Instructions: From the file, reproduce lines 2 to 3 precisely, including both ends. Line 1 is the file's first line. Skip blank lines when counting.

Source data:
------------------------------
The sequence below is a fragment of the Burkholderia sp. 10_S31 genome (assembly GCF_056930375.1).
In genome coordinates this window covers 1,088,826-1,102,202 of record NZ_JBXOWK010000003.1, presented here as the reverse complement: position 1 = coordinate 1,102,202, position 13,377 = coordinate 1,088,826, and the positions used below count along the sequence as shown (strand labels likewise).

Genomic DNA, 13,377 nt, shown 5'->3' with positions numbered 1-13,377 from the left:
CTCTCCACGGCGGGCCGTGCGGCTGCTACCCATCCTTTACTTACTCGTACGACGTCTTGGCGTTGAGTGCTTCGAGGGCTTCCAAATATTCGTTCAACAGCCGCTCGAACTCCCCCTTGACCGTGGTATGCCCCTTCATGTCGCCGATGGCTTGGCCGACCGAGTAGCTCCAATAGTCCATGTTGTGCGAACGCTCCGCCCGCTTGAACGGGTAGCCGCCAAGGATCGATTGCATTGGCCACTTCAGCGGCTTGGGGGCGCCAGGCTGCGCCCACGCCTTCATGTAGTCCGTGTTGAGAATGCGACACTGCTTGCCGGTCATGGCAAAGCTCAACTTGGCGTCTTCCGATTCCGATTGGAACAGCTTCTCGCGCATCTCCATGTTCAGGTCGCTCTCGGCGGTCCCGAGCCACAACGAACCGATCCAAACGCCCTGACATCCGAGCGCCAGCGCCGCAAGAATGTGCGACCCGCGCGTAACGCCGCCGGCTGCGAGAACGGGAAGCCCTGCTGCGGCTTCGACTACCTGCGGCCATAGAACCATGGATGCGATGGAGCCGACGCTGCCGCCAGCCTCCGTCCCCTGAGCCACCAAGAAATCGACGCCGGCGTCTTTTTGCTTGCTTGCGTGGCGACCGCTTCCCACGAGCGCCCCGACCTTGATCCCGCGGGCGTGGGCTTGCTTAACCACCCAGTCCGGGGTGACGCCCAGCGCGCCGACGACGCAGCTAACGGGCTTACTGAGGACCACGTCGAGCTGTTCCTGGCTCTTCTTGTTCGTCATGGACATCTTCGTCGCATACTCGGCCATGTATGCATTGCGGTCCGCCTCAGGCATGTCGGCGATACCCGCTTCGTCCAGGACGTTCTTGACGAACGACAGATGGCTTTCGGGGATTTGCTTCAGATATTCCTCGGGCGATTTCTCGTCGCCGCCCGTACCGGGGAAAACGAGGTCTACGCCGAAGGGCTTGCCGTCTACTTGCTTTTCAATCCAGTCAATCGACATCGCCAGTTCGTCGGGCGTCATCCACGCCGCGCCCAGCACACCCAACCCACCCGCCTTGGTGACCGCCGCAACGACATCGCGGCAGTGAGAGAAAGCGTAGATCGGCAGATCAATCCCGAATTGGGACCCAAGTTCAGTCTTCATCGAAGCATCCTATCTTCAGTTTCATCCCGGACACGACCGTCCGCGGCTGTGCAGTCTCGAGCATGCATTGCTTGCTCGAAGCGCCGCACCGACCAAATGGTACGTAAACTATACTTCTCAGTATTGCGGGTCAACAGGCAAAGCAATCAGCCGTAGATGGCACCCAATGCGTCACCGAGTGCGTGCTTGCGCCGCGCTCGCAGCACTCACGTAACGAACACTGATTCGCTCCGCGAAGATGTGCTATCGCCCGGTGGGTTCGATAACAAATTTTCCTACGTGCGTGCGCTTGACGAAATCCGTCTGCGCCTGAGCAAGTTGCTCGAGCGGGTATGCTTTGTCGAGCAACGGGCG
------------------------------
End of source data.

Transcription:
In genome coordinates this window covers 1,088,826-1,102,202 of record NZ_JBXOWK010000003.1, presented here as the reverse complement: position 1 = coordinate 1,102,202, position 13,377 = coordinate 1,088,826, and the positions used below count along the sequence as shown (strand labels likewise).

Genomic DNA, 13,377 nt, shown 5'->3' with positions numbered 1-13,377 from the left: